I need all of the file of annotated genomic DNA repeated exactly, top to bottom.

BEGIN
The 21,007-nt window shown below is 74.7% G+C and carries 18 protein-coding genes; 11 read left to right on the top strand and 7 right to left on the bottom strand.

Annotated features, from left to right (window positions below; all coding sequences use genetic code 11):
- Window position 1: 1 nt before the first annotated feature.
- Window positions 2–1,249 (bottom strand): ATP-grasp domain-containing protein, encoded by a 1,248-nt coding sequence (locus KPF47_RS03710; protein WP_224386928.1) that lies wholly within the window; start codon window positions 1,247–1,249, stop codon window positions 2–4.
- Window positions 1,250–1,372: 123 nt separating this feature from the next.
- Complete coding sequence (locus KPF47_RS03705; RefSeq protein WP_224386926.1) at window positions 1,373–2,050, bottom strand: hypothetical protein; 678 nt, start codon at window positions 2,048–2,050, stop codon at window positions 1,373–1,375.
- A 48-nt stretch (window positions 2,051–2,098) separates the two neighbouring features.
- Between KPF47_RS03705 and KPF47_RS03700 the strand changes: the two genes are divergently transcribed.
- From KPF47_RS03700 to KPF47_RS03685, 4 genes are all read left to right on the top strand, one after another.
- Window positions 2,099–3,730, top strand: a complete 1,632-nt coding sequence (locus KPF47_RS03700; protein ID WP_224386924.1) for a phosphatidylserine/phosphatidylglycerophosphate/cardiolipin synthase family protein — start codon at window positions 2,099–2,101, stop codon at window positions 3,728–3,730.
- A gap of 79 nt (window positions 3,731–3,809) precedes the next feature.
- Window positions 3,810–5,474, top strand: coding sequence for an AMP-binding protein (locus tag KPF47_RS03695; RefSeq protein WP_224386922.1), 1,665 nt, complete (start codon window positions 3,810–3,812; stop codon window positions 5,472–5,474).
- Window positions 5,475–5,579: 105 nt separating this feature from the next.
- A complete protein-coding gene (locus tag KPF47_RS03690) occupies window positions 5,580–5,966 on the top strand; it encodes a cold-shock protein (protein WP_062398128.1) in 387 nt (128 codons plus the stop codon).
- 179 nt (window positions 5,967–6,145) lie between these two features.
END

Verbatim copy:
The 21,007-nt window shown below is 74.7% G+C and carries 18 protein-coding genes; 11 read left to right on the top strand and 7 right to left on the bottom strand.

Annotated features, from left to right (window positions below; all coding sequences use genetic code 11):
- Window position 1: 1 nt before the first annotated feature.
- Window positions 2–1,249 (bottom strand): ATP-grasp domain-containing protein, encoded by a 1,248-nt coding sequence (locus KPF47_RS03710; protein WP_224386928.1) that lies wholly within the window; start codon window positions 1,247–1,249, stop codon window positions 2–4.
- Window positions 1,250–1,372: 123 nt separating this feature from the next.
- Complete coding sequence (locus KPF47_RS03705; RefSeq protein WP_224386926.1) at window positions 1,373–2,050, bottom strand: hypothetical protein; 678 nt, start codon at window positions 2,048–2,050, stop codon at window positions 1,373–1,375.
- A 48-nt stretch (window positions 2,051–2,098) separates the two neighbouring features.
- Between KPF47_RS03705 and KPF47_RS03700 the strand changes: the two genes are divergently transcribed.
- From KPF47_RS03700 to KPF47_RS03685, 4 genes are all read left to right on the top strand, one after another.
- Window positions 2,099–3,730, top strand: a complete 1,632-nt coding sequence (locus KPF47_RS03700; protein ID WP_224386924.1) for a phosphatidylserine/phosphatidylglycerophosphate/cardiolipin synthase family protein — start codon at window positions 2,099–2,101, stop codon at window positions 3,728–3,730.
- A gap of 79 nt (window positions 3,731–3,809) precedes the next feature.
- Window positions 3,810–5,474, top strand: coding sequence for an AMP-binding protein (locus tag KPF47_RS03695; RefSeq protein WP_224386922.1), 1,665 nt, complete (start codon window positions 3,810–3,812; stop codon window positions 5,472–5,474).
- Window positions 5,475–5,579: 105 nt separating this feature from the next.
- A complete protein-coding gene (locus tag KPF47_RS03690) occupies window positions 5,580–5,966 on the top strand; it encodes a cold-shock protein (protein WP_062398128.1) in 387 nt (128 codons plus the stop codon).
- 179 nt (window positions 5,967–6,145) lie between these two features.